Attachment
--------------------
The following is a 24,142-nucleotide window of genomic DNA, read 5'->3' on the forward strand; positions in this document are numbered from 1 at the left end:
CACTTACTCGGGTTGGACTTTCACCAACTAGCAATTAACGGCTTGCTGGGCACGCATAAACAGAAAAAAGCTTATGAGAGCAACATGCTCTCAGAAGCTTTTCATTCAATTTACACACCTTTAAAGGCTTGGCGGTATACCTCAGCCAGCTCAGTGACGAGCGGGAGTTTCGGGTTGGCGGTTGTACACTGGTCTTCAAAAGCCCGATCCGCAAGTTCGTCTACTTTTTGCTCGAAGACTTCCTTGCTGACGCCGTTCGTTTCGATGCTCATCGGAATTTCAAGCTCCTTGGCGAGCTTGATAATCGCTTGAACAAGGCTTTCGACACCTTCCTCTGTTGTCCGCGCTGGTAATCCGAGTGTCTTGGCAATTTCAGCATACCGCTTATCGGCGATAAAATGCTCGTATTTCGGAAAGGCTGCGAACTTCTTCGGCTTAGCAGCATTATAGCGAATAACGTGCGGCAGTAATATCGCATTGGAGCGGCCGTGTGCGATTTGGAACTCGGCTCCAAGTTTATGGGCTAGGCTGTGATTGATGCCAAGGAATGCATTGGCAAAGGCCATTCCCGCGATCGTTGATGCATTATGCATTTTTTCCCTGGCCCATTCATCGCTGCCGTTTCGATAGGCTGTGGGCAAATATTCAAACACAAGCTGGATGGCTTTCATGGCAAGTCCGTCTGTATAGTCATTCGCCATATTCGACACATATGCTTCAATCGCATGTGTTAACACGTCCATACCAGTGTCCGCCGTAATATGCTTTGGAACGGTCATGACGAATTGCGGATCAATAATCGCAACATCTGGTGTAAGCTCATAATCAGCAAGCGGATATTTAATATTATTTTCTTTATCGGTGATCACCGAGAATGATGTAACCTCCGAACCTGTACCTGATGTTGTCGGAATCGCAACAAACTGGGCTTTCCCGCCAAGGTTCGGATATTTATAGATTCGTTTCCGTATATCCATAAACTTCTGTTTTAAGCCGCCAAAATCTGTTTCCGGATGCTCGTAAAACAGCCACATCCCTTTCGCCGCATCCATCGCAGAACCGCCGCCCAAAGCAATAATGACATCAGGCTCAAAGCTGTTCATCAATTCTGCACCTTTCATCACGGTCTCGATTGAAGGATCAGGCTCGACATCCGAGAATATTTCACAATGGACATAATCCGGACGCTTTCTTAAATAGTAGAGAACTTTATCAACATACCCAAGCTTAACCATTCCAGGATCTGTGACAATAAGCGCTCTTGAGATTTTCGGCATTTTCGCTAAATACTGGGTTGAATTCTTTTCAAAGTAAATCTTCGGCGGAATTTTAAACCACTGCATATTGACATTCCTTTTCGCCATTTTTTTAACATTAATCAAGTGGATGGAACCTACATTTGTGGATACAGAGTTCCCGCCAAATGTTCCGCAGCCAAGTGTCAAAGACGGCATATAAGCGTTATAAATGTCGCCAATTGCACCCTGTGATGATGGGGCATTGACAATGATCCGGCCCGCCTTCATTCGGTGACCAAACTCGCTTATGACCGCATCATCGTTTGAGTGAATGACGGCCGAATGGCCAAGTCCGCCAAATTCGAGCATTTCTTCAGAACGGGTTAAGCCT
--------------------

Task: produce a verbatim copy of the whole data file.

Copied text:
The following is a 24,142-nucleotide window of genomic DNA, read 5'->3' on the forward strand; positions in this document are numbered from 1 at the left end:
CACTTACTCGGGTTGGACTTTCACCAACTAGCAATTAACGGCTTGCTGGGCACGCATAAACAGAAAAAAGCTTATGAGAGCAACATGCTCTCAGAAGCTTTTCATTCAATTTACACACCTTTAAAGGCTTGGCGGTATACCTCAGCCAGCTCAGTGACGAGCGGGAGTTTCGGGTTGGCGGTTGTACACTGGTCTTCAAAAGCCCGATCCGCAAGTTCGTCTACTTTTTGCTCGAAGACTTCCTTGCTGACGCCGTTCGTTTCGATGCTCATCGGAATTTCAAGCTCCTTGGCGAGCTTGATAATCGCTTGAACAAGGCTTTCGACACCTTCCTCTGTTGTCCGCGCTGGTAATCCGAGTGTCTTGGCAATTTCAGCATACCGCTTATCGGCGATAAAATGCTCGTATTTCGGAAAGGCTGCGAACTTCTTCGGCTTAGCAGCATTATAGCGAATAACGTGCGGCAGTAATATCGCATTGGAGCGGCCGTGTGCGATTTGGAACTCGGCTCCAAGTTTATGGGCTAGGCTGTGATTGATGCCAAGGAATGCATTGGCAAAGGCCATTCCCGCGATCGTTGATGCATTATGCATTTTTTCCCTGGCCCATTCATCGCTGCCGTTTCGATAGGCTGTGGGCAAATATTCAAACACAAGCTGGATGGCTTTCATGGCAAGTCCGTCTGTATAGTCATTCGCCATATTCGACACATATGCTTCAATCGCATGTGTTAACACGTCCATACCAGTGTCCGCCGTAATATGCTTTGGAACGGTCATGACGAATTGCGGATCAATAATCGCAACATCTGGTGTAAGCTCATAATCAGCAAGCGGATATTTAATATTATTTTCTTTATCGGTGATCACCGAGAATGATGTAACCTCCGAACCTGTACCTGATGTTGTCGGAATCGCAACAAACTGGGCTTTCCCGCCAAGGTTCGGATATTTATAGATTCGTTTCCGTATATCCATAAACTTCTGTTTTAAGCCGCCAAAATCTGTTTCCGGATGCTCGTAAAACAGCCACATCCCTTTCGCCGCATCCATCGCAGAACCGCCGCCCAAAGCAATAATGACATCAGGCTCAAAGCTGTTCATCAATTCTGCACCTTTCATCACGGTCTCGATTGAAGGATCAGGCTCGACATCCGAGAATATTTCACAATGGACATAATCCGGACGCTTTCTTAAATAGTAGAGAACTTTATCAACATACCCAAGCTTAACCATTCCAGGATCTGTGACAATAAGCGCTCTTGAGATTTTCGGCATTTTCGCTAAATACTGGGTTGAATTCTTTTCAAAGTAAATCTTCGGCGGAATTTTAAACCACTGCATATTGACATTCCTTTTCGCCATTTTTTTAACATTAATCAAGTGGATGGAACCTACATTTGTGGATACAGAGTTCCCGCCAAATGTTCCGCAGCCAAGTGTCAAAGACGGCATATAAGCGTTATAAATGTCGCCAATTGCACCCTGTGATGATGGGGCATTGACAATGATCCGGCCCGCCTTCATTCGGTGACCAAACTCGCTTATGACCGCATCATCGTTTGAGTGAATGACGGCCGAATGGCCAAGTCCGCCAAATTCGAGCATTTCTTCAGAACGGGTTAAGCCT